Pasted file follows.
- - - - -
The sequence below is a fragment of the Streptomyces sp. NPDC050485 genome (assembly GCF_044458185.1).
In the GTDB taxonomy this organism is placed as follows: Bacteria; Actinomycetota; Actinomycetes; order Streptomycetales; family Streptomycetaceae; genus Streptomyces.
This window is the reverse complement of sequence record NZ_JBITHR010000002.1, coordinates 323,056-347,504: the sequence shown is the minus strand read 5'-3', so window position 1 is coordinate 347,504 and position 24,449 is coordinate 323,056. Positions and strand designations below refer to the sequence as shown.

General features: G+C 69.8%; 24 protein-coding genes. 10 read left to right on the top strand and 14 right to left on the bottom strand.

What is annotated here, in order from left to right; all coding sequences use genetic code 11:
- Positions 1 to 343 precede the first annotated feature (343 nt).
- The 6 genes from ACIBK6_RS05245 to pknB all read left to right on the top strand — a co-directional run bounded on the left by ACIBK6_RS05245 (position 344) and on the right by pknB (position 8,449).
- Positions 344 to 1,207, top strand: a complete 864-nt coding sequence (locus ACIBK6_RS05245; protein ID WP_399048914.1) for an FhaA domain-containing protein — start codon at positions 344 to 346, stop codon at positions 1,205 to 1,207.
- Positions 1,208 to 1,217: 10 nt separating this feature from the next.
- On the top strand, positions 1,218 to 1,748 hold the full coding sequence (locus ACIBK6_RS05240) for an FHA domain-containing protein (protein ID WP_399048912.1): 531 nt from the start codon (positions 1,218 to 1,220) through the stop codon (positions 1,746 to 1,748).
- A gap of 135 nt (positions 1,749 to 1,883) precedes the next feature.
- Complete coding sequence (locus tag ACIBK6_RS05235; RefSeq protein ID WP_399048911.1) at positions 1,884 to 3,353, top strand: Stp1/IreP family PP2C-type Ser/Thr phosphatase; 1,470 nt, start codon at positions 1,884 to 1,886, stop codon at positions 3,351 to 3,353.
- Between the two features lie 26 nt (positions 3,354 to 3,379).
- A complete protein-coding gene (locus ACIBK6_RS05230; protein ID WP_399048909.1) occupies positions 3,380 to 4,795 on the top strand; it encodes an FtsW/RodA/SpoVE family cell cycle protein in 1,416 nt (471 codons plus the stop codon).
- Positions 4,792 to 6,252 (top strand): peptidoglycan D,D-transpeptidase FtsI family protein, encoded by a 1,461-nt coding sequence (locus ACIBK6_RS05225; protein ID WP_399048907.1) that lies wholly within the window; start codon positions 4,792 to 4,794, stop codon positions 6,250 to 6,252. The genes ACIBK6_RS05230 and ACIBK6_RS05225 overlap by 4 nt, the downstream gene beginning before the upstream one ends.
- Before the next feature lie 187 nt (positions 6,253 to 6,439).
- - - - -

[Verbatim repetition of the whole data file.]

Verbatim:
The sequence below is a fragment of the Streptomyces sp. NPDC050485 genome (assembly GCF_044458185.1).
In the GTDB taxonomy this organism is placed as follows: Bacteria; Actinomycetota; Actinomycetes; order Streptomycetales; family Streptomycetaceae; genus Streptomyces.
This window is the reverse complement of sequence record NZ_JBITHR010000002.1, coordinates 323,056-347,504: the sequence shown is the minus strand read 5'-3', so window position 1 is coordinate 347,504 and position 24,449 is coordinate 323,056. Positions and strand designations below refer to the sequence as shown.

General features: G+C 69.8%; 24 protein-coding genes. 10 read left to right on the top strand and 14 right to left on the bottom strand.

What is annotated here, in order from left to right; all coding sequences use genetic code 11:
- Positions 1 to 343 precede the first annotated feature (343 nt).
- The 6 genes from ACIBK6_RS05245 to pknB all read left to right on the top strand — a co-directional run bounded on the left by ACIBK6_RS05245 (position 344) and on the right by pknB (position 8,449).
- Positions 344 to 1,207, top strand: a complete 864-nt coding sequence (locus ACIBK6_RS05245; protein ID WP_399048914.1) for an FhaA domain-containing protein — start codon at positions 344 to 346, stop codon at positions 1,205 to 1,207.
- Positions 1,208 to 1,217: 10 nt separating this feature from the next.
- On the top strand, positions 1,218 to 1,748 hold the full coding sequence (locus ACIBK6_RS05240) for an FHA domain-containing protein (protein ID WP_399048912.1): 531 nt from the start codon (positions 1,218 to 1,220) through the stop codon (positions 1,746 to 1,748).
- A gap of 135 nt (positions 1,749 to 1,883) precedes the next feature.
- Complete coding sequence (locus tag ACIBK6_RS05235; RefSeq protein ID WP_399048911.1) at positions 1,884 to 3,353, top strand: Stp1/IreP family PP2C-type Ser/Thr phosphatase; 1,470 nt, start codon at positions 1,884 to 1,886, stop codon at positions 3,351 to 3,353.
- Between the two features lie 26 nt (positions 3,354 to 3,379).
- A complete protein-coding gene (locus ACIBK6_RS05230; protein ID WP_399048909.1) occupies positions 3,380 to 4,795 on the top strand; it encodes an FtsW/RodA/SpoVE family cell cycle protein in 1,416 nt (471 codons plus the stop codon).
- Positions 4,792 to 6,252 (top strand): peptidoglycan D,D-transpeptidase FtsI family protein, encoded by a 1,461-nt coding sequence (locus ACIBK6_RS05225; protein ID WP_399048907.1) that lies wholly within the window; start codon positions 4,792 to 4,794, stop codon positions 6,250 to 6,252. The genes ACIBK6_RS05230 and ACIBK6_RS05225 overlap by 4 nt, the downstream gene beginning before the upstream one ends.
- Before the next feature lie 187 nt (positions 6,253 to 6,439).